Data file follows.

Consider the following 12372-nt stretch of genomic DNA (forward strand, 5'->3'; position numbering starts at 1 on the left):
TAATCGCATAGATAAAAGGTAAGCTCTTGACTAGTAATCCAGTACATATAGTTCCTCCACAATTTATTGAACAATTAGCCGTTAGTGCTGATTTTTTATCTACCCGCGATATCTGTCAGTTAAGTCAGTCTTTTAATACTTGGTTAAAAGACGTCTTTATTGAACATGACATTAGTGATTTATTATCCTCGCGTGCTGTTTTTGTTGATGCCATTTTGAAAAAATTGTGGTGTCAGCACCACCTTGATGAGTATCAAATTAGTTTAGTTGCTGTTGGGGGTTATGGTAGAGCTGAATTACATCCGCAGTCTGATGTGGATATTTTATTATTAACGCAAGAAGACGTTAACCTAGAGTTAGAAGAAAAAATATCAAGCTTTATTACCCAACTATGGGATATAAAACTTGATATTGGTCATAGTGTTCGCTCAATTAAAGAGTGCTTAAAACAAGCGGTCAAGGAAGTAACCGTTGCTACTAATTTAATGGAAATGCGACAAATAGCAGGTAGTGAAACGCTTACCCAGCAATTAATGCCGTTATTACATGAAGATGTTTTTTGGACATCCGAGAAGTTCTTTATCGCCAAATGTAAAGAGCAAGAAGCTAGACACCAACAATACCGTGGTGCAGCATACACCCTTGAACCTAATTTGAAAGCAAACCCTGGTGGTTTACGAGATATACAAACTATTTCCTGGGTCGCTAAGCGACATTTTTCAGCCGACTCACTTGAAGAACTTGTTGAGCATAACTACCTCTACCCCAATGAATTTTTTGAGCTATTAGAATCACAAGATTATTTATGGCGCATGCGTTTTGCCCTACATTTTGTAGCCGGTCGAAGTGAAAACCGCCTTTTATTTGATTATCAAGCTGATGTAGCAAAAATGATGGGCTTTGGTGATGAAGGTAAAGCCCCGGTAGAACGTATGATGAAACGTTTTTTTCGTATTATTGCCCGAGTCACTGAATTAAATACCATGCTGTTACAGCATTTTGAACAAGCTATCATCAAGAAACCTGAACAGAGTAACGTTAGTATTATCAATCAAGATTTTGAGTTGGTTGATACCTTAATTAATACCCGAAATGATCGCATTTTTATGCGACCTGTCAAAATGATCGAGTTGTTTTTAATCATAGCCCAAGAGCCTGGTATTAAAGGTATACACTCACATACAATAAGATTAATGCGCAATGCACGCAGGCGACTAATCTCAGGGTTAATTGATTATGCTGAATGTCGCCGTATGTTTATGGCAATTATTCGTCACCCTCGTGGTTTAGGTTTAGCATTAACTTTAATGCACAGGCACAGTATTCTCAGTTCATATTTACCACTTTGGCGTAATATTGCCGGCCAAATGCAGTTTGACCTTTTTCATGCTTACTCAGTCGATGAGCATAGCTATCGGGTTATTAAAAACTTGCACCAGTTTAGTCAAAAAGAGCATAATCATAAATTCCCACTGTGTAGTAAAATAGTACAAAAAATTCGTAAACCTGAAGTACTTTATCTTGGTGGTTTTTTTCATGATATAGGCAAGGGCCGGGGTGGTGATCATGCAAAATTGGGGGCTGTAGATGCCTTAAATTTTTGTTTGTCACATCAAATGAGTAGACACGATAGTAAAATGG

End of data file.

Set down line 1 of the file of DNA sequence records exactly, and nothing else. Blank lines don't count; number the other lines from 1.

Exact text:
Consider the following 12372-nt stretch of genomic DNA (forward strand, 5'->3'; position numbering starts at 1 on the left):